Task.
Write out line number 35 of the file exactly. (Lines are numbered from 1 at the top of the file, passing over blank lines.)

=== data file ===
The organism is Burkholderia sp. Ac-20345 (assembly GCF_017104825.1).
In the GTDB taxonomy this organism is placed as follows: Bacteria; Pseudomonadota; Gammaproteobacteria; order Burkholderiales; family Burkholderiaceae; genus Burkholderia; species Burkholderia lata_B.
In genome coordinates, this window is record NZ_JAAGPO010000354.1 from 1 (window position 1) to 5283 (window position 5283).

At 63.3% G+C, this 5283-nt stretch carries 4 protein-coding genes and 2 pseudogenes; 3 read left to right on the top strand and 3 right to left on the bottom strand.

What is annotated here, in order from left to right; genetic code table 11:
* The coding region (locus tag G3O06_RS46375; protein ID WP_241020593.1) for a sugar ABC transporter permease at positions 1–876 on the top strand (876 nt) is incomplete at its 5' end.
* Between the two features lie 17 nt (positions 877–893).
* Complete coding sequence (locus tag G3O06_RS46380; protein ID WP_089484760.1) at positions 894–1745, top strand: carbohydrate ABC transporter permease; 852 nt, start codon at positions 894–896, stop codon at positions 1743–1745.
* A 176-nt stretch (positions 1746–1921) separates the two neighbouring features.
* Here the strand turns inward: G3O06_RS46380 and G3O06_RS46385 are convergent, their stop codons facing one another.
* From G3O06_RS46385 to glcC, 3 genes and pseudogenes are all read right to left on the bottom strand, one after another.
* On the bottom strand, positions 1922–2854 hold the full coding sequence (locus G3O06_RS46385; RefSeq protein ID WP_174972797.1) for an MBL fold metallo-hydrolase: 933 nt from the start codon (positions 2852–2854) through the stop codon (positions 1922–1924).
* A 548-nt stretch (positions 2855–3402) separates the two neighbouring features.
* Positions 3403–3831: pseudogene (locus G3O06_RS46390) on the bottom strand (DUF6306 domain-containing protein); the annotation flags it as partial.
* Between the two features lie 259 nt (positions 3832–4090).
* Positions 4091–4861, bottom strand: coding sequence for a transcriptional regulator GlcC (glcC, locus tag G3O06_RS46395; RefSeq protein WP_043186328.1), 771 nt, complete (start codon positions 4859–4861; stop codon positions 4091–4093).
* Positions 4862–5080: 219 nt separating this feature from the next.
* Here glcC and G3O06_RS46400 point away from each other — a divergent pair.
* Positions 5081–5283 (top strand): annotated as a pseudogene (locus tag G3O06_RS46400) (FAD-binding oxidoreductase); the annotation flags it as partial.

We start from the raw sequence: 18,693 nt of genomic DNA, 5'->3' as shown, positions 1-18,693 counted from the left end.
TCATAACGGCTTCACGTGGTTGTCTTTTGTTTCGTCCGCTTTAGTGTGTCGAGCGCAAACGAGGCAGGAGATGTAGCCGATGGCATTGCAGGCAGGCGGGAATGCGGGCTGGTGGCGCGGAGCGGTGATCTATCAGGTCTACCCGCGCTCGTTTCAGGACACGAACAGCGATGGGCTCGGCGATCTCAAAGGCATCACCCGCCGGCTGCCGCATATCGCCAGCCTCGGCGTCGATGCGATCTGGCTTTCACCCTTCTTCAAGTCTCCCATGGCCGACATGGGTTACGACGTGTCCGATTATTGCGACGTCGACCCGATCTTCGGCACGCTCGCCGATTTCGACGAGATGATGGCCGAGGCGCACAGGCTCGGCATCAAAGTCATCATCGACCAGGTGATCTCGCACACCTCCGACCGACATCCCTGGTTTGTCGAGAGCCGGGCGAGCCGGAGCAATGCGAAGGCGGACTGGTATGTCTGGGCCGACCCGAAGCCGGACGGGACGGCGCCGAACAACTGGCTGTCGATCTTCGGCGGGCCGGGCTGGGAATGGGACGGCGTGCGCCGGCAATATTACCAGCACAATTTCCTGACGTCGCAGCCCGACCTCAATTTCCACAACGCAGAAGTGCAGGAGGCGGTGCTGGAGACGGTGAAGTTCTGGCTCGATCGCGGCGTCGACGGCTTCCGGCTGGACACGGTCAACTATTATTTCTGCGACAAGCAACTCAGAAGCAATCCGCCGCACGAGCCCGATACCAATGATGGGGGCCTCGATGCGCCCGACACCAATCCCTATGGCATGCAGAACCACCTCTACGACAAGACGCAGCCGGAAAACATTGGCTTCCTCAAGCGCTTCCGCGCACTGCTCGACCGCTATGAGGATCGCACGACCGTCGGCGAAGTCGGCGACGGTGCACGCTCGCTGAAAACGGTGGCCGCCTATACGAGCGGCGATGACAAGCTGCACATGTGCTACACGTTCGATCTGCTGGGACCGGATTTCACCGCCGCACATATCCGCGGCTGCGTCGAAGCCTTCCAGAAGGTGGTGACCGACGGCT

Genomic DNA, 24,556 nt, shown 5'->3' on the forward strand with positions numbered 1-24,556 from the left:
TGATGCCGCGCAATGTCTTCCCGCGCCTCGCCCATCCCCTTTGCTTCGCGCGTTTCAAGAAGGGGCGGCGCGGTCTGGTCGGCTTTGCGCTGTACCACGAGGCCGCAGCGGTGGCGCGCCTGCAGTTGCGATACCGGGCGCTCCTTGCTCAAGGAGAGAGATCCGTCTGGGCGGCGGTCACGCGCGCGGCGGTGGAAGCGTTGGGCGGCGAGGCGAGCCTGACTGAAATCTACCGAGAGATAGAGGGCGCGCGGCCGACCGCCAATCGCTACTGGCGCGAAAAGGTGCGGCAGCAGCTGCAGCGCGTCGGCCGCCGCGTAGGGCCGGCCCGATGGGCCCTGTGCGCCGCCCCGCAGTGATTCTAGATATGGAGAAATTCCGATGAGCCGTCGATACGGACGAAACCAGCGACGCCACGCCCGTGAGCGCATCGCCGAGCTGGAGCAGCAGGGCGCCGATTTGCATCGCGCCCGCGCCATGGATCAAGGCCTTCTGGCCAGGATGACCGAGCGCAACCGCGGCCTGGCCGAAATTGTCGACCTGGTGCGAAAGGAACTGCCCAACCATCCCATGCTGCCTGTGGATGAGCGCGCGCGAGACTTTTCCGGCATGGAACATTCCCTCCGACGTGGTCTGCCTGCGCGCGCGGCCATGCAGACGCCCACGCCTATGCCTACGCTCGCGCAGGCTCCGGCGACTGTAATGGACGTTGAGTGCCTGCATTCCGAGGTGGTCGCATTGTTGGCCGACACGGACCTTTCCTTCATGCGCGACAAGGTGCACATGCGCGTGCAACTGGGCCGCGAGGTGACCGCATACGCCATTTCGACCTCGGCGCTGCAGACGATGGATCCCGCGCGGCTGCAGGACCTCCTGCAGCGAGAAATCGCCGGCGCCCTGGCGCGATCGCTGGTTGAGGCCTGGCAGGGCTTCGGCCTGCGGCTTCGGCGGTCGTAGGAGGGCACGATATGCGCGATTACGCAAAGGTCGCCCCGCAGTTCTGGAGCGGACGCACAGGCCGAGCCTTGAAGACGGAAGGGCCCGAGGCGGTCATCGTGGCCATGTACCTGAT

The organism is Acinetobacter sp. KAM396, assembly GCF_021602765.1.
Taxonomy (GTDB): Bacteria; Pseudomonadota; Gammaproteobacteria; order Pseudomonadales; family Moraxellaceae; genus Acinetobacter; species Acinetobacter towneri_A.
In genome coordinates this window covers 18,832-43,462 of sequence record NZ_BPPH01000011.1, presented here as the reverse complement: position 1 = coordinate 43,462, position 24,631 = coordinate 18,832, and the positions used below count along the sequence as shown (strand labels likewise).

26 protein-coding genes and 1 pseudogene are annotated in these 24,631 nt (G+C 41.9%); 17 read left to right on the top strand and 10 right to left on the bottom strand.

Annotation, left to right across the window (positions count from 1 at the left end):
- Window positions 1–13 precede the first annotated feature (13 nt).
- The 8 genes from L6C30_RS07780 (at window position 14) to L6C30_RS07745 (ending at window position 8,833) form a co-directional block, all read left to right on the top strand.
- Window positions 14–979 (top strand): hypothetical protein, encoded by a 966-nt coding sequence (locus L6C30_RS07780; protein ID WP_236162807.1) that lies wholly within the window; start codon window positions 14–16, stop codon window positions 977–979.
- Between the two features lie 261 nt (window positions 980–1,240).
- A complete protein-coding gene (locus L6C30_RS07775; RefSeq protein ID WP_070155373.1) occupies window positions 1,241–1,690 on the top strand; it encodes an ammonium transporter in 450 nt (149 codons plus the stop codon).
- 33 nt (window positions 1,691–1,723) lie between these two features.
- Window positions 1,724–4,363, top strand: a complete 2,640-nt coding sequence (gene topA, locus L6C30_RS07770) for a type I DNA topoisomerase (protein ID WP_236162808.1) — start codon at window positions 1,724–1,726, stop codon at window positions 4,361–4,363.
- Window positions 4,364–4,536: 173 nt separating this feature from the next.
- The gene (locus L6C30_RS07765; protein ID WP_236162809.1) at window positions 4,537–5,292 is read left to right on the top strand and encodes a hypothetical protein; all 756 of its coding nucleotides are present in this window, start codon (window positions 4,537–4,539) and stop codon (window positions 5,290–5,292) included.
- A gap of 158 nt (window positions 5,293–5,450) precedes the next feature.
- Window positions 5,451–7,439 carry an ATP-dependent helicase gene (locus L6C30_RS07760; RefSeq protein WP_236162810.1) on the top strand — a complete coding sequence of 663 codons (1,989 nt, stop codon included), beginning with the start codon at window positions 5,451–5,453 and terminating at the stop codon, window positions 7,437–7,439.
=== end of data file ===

- Window positions 1,724–4,363, top strand: a complete 2,640-nt coding sequence (gene topA, locus L6C30_RS07770) for a type I DNA topoisomerase (protein ID WP_236162808.1) — start codon at window positions 1,724–1,726, stop codon at window positions 4,361–4,363.